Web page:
Monday, May 16, 2016

The Case for Change: Health in the ACT

My talk  at the Canberra Nurses conference, May 31, 2016 Slides at:

Australians are living longer, and so are people overseas. Yet, some of the underlying foundations of health, both here and globally, are eroding. This has not yet translated to a fall in Australian health indicators, but could such a decline be around the corner?
Evidence of deterioration in health status, for some vulnerable groups, has already been documented in the US and elsewhere.
Government services in Australia, as in many countries, face increasing pressure to manage more with less. This applies not only to the health system, but also for social security, Indigenous affairs and other sections where budget cuts have the potential to harm health.1
Additionally, within health, there is a perception not only of increased patient2 expectations, but increasingly powerful (and costly) technologies and treatment to diagnose and treat illness. Do we really get value from this?
Another underlying health “determinant” is adverse global environmental change. A prominent example is the warming and “wilding” climate. While some effects may seem sleeping, far in the future,3 others, on reflection, may already be with us – and not that hard to understand.4
Some have even argued that adverse “eco-social” 5 changes have the potential to harm the life support system of civilisation, with effects far worse than even the 2008 financial crisis.
Such gloomy futures are not inevitable. Canberra, compared to most places, is a wealthy and privileged city in a wealthy and privileged nation. Together, we can contribute to the profound transformation that is needed for a better future.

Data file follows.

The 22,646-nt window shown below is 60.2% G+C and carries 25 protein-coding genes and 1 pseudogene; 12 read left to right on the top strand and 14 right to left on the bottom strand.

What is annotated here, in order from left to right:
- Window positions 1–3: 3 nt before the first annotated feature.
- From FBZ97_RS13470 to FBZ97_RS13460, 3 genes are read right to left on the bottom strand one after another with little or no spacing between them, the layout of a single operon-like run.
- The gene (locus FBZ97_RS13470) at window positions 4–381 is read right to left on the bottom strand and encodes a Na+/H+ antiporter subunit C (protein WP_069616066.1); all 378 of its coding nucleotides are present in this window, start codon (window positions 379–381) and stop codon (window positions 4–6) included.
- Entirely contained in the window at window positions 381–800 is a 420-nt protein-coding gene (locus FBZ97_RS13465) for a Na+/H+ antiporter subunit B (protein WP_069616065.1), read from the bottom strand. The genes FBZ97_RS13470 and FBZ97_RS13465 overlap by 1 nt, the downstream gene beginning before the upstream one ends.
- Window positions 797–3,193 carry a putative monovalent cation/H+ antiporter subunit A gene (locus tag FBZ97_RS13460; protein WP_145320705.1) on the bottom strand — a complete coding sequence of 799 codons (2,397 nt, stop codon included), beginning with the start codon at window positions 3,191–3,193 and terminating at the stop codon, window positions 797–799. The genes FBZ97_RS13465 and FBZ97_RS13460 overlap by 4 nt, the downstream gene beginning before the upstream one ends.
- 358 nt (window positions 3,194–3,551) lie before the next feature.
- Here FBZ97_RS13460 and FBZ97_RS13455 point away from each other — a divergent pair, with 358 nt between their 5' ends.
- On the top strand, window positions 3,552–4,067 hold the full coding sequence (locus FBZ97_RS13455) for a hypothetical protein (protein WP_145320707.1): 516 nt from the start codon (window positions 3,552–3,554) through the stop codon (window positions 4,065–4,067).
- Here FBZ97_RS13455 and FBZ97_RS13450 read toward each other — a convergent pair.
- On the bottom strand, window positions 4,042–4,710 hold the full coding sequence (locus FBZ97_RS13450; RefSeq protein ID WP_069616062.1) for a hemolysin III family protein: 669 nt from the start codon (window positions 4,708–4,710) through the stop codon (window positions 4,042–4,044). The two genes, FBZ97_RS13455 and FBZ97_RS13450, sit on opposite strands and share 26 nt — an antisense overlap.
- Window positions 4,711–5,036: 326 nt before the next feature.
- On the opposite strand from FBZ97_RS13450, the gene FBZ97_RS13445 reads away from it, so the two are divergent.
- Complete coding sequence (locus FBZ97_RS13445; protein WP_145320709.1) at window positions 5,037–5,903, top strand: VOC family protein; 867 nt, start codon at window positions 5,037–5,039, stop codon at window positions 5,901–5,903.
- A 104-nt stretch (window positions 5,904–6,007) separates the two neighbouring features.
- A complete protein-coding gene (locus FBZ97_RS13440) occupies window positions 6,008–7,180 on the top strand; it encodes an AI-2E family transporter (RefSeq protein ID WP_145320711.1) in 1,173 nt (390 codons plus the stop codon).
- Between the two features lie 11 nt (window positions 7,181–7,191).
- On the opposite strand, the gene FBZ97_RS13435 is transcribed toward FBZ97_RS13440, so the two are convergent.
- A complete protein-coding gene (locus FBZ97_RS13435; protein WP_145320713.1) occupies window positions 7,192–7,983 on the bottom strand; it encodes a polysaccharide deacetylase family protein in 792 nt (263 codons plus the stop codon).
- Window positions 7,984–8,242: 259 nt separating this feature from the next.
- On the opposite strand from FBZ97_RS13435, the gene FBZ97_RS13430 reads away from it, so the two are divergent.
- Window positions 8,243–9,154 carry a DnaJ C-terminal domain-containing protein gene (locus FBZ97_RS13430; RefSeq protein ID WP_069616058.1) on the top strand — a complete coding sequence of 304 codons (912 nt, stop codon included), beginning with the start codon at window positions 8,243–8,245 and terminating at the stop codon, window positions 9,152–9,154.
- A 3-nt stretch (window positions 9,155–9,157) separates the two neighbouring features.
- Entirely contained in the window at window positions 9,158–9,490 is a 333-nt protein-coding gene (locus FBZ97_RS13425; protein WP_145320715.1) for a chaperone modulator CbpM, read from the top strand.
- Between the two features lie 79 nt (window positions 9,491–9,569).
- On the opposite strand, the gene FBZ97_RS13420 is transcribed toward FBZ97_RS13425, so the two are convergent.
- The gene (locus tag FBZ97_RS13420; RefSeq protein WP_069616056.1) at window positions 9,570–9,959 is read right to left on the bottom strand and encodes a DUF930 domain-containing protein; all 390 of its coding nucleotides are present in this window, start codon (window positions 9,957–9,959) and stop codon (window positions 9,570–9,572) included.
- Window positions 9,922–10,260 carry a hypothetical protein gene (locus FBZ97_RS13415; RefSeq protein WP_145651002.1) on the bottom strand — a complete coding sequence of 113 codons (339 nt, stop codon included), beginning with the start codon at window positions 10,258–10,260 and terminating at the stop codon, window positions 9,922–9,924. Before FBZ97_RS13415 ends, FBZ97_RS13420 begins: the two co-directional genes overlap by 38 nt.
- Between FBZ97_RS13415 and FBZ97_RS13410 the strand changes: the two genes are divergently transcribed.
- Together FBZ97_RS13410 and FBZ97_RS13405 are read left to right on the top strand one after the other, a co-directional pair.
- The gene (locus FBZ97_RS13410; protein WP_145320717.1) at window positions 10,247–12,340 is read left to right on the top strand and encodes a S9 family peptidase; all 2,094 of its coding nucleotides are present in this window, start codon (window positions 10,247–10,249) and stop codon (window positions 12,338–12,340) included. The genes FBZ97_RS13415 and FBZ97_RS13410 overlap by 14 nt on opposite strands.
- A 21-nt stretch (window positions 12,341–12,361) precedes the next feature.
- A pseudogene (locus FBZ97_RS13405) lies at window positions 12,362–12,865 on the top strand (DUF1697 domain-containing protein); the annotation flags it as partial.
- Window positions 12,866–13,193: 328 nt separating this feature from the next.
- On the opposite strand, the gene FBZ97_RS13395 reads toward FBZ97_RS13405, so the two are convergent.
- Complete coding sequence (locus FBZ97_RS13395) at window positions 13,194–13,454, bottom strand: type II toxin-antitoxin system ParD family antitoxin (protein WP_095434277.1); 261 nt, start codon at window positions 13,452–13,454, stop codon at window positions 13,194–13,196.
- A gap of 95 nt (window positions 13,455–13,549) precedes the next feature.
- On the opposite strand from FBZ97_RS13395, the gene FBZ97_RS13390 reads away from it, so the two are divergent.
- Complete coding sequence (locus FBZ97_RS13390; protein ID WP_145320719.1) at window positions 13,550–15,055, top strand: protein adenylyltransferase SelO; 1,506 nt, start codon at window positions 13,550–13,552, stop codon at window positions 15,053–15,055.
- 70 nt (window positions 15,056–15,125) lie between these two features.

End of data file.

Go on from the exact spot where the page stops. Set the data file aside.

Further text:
1. eg the Australian government can no longer bail out the car industry and this will worsen unemployment. At the same time, unemployment benefits remain far below the poverty level.
2. I know most nurses used to prefer the word “client” (and this may still be the case) but for me the word “client” sound too business like, too market-driven. It is actually a symbolic evidence of one of the problems I’m trying to explore, regarding health cost blowouts and unreasonable expectations; eg if I am rich and sick and a “client”, it suggests to much that the dr/nurse/health system is for sale; with services (including basic care) to be purchased .. but if I am poor I can’t purchase as much care, and then I resent it ..  and my expectations also rise (as I see what others get) .. increased inequality erodes overall health. It’s also a question of what kind of society do we want?
4. Most of Tasmania was shrouded in smoke in January 2016, in part from drying and increased temperature. Almost its entire population is inhaling high levels of smoke particles for at least a week. This significantly harms the health (cardiac as well as respiratory and general) of vulnerable people.
5. Causes that are neither entirely environmental or social, but arise through the interaction of environmental and social factors.